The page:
Left: Sol Eytinge, Junior's interpretation of the scene in which Scrooge's service-providers discuss his death — and pawn his belongings, Old Joe's. Right: Sol Eytinge's headpiece for the fourth stave, Death's Dominion. [Click on images to enlarge them.]

Above: Fred Barnard's interpretation of the group who served Scrooge in life now profiting from his death, "What do you call this?" said Joe. "Bed-curtains?" [Click on image to enlarge it.]

Scanned image and text by Philip V. Allingham. [You may use this image without prior permission for any scholarly or educational purpose as long as you (1) credit the person who scanned the image and (2) link your document to this URL in a web document or cite the Victorian Web in a print one.]

References

Davis, Paul. Charles Dickens A to Z: The Essential Reference to His Life and Work. New York: Checkmark and Facts On File, 1999.

Davis, Paul. The Lives and Times of Ebenezer Scrooge. New Haven: Yale UP, 1990.

Dickens, Charles. Christmas Books. Illustrated by Sol Eytinge, Jr. The Diamond Edition. Boston: Ticknor and Fields, 1867.

____. Christmas Books. Illustrated by Fred Barnard. Household Edition. London: Chapman and Hall, 1878.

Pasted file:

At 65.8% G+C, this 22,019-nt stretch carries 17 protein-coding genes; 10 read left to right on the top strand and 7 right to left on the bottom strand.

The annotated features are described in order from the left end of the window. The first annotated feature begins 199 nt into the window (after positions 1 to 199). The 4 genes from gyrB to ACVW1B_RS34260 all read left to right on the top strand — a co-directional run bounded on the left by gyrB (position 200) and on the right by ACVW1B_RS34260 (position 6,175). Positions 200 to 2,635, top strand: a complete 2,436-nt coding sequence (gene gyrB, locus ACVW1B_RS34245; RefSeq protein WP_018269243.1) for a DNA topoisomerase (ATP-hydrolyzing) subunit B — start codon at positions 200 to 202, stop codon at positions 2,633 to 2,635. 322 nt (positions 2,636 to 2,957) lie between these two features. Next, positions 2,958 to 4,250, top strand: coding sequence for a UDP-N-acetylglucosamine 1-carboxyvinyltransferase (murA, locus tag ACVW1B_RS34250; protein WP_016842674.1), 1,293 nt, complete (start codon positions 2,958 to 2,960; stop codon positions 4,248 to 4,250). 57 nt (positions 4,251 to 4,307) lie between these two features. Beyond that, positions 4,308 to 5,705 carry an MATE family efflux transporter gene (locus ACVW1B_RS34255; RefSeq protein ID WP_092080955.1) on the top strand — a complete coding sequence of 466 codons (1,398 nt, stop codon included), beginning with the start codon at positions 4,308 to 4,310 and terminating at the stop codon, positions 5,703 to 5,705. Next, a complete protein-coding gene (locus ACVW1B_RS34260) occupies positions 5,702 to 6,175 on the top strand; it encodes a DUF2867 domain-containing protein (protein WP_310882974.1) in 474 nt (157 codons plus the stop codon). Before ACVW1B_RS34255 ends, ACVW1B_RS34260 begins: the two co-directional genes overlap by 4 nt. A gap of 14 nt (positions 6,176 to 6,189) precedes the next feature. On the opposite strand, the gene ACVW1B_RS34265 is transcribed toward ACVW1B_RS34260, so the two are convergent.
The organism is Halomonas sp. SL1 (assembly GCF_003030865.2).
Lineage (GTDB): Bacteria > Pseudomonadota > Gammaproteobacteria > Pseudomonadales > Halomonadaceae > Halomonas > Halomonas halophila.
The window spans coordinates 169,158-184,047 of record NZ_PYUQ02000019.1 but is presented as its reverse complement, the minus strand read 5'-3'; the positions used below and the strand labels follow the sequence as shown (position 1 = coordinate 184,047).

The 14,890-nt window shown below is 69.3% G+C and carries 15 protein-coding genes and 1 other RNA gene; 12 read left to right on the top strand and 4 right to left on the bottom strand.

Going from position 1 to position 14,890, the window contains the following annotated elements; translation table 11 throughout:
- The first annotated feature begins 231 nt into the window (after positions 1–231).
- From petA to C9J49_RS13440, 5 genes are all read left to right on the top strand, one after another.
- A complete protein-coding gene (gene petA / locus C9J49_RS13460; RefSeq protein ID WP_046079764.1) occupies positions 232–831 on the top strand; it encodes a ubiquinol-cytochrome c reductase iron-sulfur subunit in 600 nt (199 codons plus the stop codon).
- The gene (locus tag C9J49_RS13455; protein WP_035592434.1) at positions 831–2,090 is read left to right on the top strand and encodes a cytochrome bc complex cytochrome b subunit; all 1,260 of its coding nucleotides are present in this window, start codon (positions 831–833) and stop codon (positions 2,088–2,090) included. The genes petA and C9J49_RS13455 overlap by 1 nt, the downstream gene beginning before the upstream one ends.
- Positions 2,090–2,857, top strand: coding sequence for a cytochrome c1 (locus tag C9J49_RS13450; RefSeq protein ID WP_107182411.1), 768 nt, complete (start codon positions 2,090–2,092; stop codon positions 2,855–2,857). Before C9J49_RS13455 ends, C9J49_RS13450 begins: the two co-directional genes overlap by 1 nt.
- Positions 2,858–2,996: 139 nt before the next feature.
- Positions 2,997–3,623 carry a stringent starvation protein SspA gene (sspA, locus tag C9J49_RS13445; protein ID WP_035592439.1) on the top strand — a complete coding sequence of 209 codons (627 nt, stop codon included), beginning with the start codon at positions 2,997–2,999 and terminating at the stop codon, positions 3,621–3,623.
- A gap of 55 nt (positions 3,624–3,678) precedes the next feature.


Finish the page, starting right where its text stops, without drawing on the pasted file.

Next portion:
____. Christmas Books. Illustrated by A. A. Dixon. London & Glasgow: Collins' Clear-Type Press, 1906.

____. Christmas Books. Illustrated by Harry Furniss. The Charles Dickens Library Edition. London: Educational Book, 1910.

____. A Christmas Carol in Prose, Being a Ghost Story of Christmas. Illustrated by John Leech. London: Chapman and Hall, 1843.

____. A Christmas Carol in Prose: Being a Ghost Story of Christmas. Illustrated by Sol Eytinge, Jr. Boston: Ticknor & Fields, 1868.

____. A Christmas Carol in Prose, Being A Ghost Story of Christmas. Illustrated by John Leech. (1843). Rpt. in Charles Dickens's Christmas Books, ed. Michael Slater. Hardmondsworth: Penguin, 1971, rpt. 1978.

____. A Christmas Carol. Illustrated by Charles Green, R. I. London: A & F Pears, 1912.

____. A Christmas Carol. Illustrated by Arthur Rackham. London: William Heinemann, 1915.

____. Christmas Stories. Illustrated by E. A. Abbey. The Household Edition. New York: Harper and Brothers, 1876.


Created 26 August 2015